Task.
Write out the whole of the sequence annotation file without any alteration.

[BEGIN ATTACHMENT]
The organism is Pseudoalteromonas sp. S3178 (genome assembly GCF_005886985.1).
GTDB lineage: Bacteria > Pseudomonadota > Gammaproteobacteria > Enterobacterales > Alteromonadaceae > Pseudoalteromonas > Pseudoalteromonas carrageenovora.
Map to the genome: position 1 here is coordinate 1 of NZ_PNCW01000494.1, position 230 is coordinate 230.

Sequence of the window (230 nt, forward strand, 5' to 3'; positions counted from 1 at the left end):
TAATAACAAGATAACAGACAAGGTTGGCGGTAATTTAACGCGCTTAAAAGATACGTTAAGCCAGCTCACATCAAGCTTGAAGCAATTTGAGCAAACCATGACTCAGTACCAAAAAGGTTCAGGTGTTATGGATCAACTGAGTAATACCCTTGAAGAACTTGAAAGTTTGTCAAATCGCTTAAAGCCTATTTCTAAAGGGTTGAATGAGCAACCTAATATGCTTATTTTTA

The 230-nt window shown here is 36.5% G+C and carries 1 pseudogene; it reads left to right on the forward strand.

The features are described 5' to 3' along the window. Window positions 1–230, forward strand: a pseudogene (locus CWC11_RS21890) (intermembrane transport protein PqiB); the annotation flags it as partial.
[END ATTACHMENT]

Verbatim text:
The organism is Pseudoalteromonas sp. S3178 (genome assembly GCF_005886985.1).
GTDB lineage: Bacteria > Pseudomonadota > Gammaproteobacteria > Enterobacterales > Alteromonadaceae > Pseudoalteromonas > Pseudoalteromonas carrageenovora.
Map to the genome: position 1 here is coordinate 1 of NZ_PNCW01000494.1, position 230 is coordinate 230.

Sequence of the window (230 nt, forward strand, 5' to 3'; positions counted from 1 at the left end):
TAATAACAAGATAACAGACAAGGTTGGCGGTAATTTAACGCGCTTAAAAGATACGTTAAGCCAGCTCACATCAAGCTTGAAGCAATTTGAGCAAACCATGACTCAGTACCAAAAAGGTTCAGGTGTTATGGATCAACTGAGTAATACCCTTGAAGAACTTGAAAGTTTGTCAAATCGCTTAAAGCCTATTTCTAAAGGGTTGAATGAGCAACCTAATATGCTTATTTTTA

The 230-nt window shown here is 36.5% G+C and carries 1 pseudogene; it reads left to right on the forward strand.

The features are described 5' to 3' along the window. Window positions 1–230, forward strand: a pseudogene (locus CWC11_RS21890) (intermembrane transport protein PqiB); the annotation flags it as partial.